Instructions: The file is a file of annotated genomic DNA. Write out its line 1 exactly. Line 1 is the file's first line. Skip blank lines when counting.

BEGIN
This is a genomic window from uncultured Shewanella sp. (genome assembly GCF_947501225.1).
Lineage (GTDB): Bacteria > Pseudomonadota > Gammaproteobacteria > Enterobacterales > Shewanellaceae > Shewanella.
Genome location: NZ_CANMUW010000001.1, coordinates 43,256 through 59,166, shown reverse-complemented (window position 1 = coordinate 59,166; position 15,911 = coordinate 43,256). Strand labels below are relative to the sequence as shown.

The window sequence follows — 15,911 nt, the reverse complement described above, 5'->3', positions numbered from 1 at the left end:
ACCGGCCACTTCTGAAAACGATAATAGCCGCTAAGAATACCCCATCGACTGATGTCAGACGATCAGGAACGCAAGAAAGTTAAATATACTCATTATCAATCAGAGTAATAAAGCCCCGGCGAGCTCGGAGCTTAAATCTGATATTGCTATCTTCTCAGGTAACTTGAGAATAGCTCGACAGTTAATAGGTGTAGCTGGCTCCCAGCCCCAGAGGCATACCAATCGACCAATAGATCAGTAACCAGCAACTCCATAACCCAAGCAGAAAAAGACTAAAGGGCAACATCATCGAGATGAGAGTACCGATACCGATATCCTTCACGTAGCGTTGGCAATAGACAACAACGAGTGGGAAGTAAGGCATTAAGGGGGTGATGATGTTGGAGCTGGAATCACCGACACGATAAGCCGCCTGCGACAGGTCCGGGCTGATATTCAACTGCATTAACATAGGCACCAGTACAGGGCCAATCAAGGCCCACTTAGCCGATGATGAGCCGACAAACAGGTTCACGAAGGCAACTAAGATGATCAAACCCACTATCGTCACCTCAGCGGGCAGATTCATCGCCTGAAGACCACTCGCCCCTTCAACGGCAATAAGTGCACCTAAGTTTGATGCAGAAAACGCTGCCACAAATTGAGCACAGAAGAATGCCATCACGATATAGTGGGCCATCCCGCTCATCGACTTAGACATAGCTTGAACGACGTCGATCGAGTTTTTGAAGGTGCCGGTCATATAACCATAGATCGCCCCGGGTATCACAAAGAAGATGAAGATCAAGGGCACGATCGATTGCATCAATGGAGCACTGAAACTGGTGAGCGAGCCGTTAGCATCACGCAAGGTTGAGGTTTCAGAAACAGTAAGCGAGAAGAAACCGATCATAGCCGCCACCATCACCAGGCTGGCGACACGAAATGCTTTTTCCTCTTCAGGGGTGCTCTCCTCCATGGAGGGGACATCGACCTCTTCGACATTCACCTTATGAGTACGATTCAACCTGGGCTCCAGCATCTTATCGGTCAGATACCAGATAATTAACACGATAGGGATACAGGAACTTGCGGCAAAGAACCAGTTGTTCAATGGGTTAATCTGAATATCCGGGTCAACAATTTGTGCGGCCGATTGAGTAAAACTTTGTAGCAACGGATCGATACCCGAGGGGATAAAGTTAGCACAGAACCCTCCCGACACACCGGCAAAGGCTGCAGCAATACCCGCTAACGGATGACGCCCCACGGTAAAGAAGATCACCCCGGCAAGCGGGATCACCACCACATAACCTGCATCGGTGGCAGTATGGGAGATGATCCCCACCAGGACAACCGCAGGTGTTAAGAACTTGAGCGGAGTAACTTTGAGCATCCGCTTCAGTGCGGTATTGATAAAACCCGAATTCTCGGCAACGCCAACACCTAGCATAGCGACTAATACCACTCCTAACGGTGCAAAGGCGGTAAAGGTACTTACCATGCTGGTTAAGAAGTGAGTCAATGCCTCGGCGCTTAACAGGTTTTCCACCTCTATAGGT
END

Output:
This is a genomic window from uncultured Shewanella sp. (genome assembly GCF_947501225.1).